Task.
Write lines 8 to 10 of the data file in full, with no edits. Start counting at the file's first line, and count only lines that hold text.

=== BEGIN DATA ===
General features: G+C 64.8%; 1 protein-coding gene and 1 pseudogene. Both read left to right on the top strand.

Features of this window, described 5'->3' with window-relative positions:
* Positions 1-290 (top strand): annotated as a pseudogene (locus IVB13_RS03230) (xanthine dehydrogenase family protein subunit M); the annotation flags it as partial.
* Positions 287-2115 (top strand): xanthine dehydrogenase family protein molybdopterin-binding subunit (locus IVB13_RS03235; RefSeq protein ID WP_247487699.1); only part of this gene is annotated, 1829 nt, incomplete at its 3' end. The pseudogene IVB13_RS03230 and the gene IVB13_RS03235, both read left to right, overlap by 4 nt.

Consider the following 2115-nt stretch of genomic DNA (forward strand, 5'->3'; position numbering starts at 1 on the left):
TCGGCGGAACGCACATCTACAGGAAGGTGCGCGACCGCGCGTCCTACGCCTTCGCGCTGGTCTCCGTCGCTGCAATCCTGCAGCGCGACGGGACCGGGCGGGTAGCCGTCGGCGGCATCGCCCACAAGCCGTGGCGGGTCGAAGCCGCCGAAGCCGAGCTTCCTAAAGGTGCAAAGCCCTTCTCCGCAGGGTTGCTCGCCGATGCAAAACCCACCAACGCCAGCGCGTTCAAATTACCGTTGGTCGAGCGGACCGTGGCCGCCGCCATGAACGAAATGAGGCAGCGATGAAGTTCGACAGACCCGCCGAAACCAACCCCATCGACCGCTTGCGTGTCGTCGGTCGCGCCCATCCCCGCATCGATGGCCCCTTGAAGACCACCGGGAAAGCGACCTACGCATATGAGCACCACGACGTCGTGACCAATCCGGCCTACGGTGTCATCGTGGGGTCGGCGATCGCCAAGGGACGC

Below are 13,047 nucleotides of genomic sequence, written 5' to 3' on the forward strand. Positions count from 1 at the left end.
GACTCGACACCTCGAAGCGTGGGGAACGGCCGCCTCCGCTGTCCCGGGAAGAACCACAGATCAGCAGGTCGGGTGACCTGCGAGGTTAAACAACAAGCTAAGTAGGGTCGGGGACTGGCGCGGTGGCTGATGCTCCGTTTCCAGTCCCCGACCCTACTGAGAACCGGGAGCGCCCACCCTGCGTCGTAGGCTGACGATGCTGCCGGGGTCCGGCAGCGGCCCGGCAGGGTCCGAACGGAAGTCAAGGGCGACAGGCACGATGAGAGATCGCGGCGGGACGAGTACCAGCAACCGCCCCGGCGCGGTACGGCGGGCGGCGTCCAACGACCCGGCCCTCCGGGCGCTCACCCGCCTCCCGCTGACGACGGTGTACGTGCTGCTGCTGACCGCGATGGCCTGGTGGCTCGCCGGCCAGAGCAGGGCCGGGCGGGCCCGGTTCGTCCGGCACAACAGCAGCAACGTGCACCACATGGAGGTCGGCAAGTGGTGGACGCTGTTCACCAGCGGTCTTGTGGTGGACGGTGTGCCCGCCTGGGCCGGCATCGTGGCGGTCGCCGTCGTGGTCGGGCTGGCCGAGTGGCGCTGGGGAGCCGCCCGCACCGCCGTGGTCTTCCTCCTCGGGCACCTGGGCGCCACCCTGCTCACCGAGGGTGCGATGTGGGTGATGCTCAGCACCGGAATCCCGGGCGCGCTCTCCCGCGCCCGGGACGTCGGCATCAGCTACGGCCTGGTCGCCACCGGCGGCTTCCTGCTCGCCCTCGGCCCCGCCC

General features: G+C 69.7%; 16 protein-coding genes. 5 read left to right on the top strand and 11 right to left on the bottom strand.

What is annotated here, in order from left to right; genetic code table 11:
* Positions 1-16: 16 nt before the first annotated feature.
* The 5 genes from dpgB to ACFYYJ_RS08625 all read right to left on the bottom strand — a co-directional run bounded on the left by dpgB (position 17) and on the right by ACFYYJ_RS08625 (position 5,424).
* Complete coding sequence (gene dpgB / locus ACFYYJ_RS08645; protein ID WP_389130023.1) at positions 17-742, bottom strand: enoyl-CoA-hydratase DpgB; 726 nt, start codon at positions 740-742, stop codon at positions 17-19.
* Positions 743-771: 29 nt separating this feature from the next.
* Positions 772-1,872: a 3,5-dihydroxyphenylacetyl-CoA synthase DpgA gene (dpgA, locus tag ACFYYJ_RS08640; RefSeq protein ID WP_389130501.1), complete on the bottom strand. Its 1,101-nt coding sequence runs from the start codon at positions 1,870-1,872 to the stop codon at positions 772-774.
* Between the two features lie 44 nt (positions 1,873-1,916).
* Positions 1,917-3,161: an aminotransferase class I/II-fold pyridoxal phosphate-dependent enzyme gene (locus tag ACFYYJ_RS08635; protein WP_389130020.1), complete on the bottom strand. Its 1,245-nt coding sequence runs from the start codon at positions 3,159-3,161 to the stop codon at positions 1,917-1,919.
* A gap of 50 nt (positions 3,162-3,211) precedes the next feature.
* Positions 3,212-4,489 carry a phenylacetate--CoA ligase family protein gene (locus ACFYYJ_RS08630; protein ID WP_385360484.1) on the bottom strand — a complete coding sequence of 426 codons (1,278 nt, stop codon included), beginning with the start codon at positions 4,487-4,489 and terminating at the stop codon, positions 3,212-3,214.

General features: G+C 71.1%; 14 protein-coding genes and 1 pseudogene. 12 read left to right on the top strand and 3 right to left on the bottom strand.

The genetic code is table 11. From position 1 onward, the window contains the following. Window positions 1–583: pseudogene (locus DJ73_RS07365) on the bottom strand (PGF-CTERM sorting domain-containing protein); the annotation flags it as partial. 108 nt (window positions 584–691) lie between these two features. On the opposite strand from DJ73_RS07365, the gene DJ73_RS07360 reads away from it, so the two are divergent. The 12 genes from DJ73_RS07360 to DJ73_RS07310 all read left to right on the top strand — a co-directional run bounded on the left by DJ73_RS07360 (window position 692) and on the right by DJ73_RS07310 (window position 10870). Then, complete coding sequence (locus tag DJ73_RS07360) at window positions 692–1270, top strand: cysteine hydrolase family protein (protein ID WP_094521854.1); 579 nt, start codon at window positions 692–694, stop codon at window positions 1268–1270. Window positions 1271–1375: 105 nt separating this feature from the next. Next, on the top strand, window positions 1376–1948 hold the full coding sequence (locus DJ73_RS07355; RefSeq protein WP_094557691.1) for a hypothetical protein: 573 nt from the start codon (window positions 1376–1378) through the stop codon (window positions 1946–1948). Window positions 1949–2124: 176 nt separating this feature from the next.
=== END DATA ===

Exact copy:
GACTCGACACCTCGAAGCGTGGGGAACGGCCGCCTCCGCTGTCCCGGGAAGAACCACAGATCAGCAGGTCGGGTGACCTGCGAGGTTAAACAACAAGCTAAGTAGGGTCGGGGACTGGCGCGGTGGCTGATGCTCCGTTTCCAGTCCCCGACCCTACTGAGAACCGGGAGCGCCCACCCTGCGTCGTAGGCTGACGATGCTGCCGGGGTCCGGCAGCGGCCCGGCAGGGTCCGAACGGAAGTCAAGGGCGACAGGCACGATGAGAGATCGCGGCGGGACGAGTACCAGCAACCGCCCCGGCGCGGTACGGCGGGCGGCGTCCAACGACCCGGCCCTCCGGGCGCTCACCCGCCTCCCGCTGACGACGGTGTACGTGCTGCTGCTGACCGCGATGGCCTGGTGGCTCGCCGGCCAGAGCAGGGCCGGGCGGGCCCGGTTCGTCCGGCACAACAGCAGCAACGTGCACCACATGGAGGTCGGCAAGTGGTGGACGCTGTTCACCAGCGGTCTTGTGGTGGACGGTGTGCCCGCCTGGGCCGGCATCGTGGCGGTCGCCGTCGTGGTCGGGCTGGCCGAGTGGCGCTGGGGAGCCGCCCGCACCGCCGTGGTCTTCCTCCTCGGGCACCTGGGCGCCACCCTGCTCACCGAGGGTGCGATGTGGGTGATGCTCAGCACCGGAATCCCGGGCGCGCTCTCCCGCGCCCGGGACGTCGGCATCAGCTACGGCCTGGTCGCCACCGGCGGCTTCCTGCTCGCCCTCGGCCCCGCCC

General features: G+C 69.7%; 16 protein-coding genes. 5 read left to right on the top strand and 11 right to left on the bottom strand.

What is annotated here, in order from left to right; genetic code table 11: